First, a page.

Although some authors have concluded that the absorption of limonene by the package causes no relevant sensory changes in orange juice (van WILLIGE et al., 2003), a study of the transport mechanisms of limonene is important. The presence of limonene could affect the properties of the container and facilitate the loss of other volatile compounds of greater relevance to the shelf life of the product because of its plasticizing effect on the structure of the package wall (FAYOUX; SEUVRE; VOILLEY, 1997).

Fayoux, Seuvre and Voilley (1997) showed that the majority of the terpenes absorbed by PET were not removed even after the most severe washing treatments, and thus the off-flavours could appear in the next product introduced into the intended package.

It is worth mentioning that the majority of the contaminants identified in the samples analysed in the present study have already been identified in recycled PET by other authors (NERÍN et al., 2003; WIDÉN; LEUFVÉN; NIELSEN, 2005; NIELSEN; DAMANT; CASTLE, 1997; FRANZ; WELLE, 2002; REYNIER et al., 2004; KONKOL et al., 2003), confirming the suitability of the method proposed in this article.

3.6 Analysis of the market samples - quantification

The contamination levels of the substances identified by GC-MS and the Kovats Indexes, and present in the samples after being submitted to the two washing regimes, were estimated using analytical curves for the model substances (toluene, chlorobenzene, benzaldehyde, and limonene). The results are shown in Table 4.

A comparison of the results obtained for material from the suppliers who applied Washing Regime 1 showed that hexanal, 2-methyl phenol, toluene, p-xylene, m-xylene, styrene, cumene, hemelitol, benzaldehyde, limonene, and myrcene were present in all samples. Octanal, 3-methyl phenol and 4-ethyl-o-xylene were present in only a few samples. Octanoic acid, durene and naphthalene, despite having been identified by GC-MS (Table 3), could not be quantified by GC/FID (Table 4). The presence of elevated levels of some contaminants can be attributed to the misuse of post-consumer PET packaging material and lack of control in the collection of the material. After Washing Regime 2, few of these contaminants were completely removed.

According to the US-FDA's model for assessing the efficiency of a recycling process, the maximum acceptable level of a residual contaminant in a polymer that corresponds to an estimated daily rate of 1.5 µg/person/day, depends on the density of the polymer, its thickness, and the consumption factor. Based on this, a maximum value for residues of 220 µg.kg-1 was proposed for recycled PET (with a density of 1.4 g.cm-3) assuming the conservative supposition that all types of foods use packages made with this polymer and that the final item consisted of 100% recycled PET.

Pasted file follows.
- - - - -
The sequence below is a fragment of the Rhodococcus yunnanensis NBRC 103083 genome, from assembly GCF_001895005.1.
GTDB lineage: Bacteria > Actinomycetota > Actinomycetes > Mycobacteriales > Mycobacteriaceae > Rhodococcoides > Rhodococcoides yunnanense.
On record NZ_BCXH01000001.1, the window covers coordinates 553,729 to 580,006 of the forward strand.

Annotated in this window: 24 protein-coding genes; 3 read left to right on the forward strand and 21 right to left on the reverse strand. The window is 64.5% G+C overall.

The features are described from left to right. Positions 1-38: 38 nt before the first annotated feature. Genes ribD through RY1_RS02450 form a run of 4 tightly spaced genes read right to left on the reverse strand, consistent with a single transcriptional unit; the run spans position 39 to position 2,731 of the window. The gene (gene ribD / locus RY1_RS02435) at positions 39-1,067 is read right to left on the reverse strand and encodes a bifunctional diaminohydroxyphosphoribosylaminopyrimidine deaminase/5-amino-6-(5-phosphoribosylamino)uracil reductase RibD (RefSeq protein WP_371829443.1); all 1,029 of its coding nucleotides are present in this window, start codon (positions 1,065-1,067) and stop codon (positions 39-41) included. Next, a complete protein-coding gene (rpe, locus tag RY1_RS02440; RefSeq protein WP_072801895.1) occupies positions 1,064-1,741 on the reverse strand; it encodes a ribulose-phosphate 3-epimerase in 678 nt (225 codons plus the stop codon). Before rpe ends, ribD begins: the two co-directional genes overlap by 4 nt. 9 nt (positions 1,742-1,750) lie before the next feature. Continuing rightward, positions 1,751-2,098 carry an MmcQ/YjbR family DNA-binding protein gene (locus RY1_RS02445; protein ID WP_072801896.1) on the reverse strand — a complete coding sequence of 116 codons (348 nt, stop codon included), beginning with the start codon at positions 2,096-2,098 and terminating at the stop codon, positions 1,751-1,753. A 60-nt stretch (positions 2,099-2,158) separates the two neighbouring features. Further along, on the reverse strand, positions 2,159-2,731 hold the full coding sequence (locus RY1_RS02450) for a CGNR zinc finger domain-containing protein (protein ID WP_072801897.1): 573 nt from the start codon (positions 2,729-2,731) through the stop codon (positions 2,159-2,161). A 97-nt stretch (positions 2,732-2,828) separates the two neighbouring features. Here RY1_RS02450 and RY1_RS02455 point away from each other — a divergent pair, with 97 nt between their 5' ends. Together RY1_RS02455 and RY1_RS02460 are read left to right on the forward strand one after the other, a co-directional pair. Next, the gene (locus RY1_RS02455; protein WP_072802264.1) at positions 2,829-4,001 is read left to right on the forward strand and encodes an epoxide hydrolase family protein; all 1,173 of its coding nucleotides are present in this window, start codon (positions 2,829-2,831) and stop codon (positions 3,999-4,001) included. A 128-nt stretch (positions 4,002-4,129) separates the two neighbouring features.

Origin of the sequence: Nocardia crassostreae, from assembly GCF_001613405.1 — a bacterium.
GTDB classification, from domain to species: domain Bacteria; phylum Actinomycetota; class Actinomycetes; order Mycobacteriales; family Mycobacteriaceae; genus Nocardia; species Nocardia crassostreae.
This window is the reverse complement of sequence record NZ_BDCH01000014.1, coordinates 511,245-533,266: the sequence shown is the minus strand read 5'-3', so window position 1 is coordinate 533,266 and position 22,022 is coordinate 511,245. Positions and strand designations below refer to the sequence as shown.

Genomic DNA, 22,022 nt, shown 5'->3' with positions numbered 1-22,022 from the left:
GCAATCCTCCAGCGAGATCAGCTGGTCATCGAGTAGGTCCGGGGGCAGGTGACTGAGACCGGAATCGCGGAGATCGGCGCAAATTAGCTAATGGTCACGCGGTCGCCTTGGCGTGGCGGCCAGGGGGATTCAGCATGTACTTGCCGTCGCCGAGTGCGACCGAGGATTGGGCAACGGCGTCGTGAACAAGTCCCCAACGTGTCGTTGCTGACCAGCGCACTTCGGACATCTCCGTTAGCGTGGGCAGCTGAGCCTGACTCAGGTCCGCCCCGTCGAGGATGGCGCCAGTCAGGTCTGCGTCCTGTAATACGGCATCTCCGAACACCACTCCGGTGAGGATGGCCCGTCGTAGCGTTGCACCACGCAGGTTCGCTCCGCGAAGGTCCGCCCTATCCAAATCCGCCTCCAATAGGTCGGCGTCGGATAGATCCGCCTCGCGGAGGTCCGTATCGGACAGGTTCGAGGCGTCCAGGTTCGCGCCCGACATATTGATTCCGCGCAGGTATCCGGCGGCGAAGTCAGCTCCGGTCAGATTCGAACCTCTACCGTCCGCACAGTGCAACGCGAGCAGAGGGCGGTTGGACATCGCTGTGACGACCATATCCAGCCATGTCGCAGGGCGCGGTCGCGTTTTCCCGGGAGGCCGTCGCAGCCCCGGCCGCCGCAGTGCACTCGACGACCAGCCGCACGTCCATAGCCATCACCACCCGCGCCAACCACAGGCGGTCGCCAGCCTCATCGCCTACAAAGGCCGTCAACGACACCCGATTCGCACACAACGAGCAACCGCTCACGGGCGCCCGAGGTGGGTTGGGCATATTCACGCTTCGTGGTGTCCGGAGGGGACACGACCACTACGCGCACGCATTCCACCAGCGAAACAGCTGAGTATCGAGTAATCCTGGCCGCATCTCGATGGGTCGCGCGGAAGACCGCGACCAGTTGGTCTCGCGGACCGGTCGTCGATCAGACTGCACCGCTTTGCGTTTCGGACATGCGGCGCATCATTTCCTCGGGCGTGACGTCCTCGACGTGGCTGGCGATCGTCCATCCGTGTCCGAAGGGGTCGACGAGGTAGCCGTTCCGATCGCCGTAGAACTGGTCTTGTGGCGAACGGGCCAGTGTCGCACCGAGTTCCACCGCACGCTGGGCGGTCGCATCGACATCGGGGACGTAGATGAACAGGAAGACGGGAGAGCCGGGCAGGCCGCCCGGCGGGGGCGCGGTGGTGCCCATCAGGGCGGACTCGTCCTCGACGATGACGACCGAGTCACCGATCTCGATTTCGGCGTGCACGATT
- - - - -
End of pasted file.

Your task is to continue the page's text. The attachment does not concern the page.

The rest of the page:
Even though the recycled PET evaluated in this study is not intended to food contact, it was used to evaluate the suitability of the proposed validated method in an expected low-level contaminated matrix. The results obtained show that even after the Washing Regime 2, toluene, p-xylene, m-xylene, styrene, hemelitol, limonene, and myrcene presented values above the limit of 220 µg.kg-1. Octanoic acid, durene, and naphthalene were only quantified in samples obtained from Washing Regime 2. This could have occurred due to recontamination in the recycling system or even by external contamination.

It should be emphasized that the most recent investigation on determining the volatile compounds in recycled PET considers fully automated techniques aiming at the reduction of sample preparation time and allowance of higher sample throughput. In spite of these advantages, these techniques are of high cost and need more experienced personnel in order to achieve reliable results. In addition, up to 2007, the Brazilian regulation allowed solely the use of PET functional barrier to food contact application (BRASIL, 1999). Nonetheless, in 2008, the regulation concerning food grade recycled post consumer PET intended to food contact application was published (BRASIL, 2008). The criteria for food safety and the approval of food grade recycled post consumer PET require, among other procedures, the use of reliable validated methods to assure the compliance with the concentration limit for surrogates of 220 µg.kg-1 in the polymer. The method proposed in this study proved reliable, simple, and low cost. Besides, it has never been previously applied, neither for PET material nor for quantification purposes.

 

4 Conclusions

The proposed analytical method, using dynamic headspace concentration as extraction technique and gas chromatography with flame ionization detector, was reliable, simple, practica,l and of low cost. The method presents adequate selectivity and quantification capability to determine the volatile contaminants in post-consumer PET. The method can easily be used in the quality control of the production of recycled PET, as well as by food surveillance governmental agencies.

 

Acknowledgements

The authors gratefully thank CNPq and CAPES for financial support.

 

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Recebido para publicação em 19/12/2008
Aceito para publicação em 16/5/2009 (004002)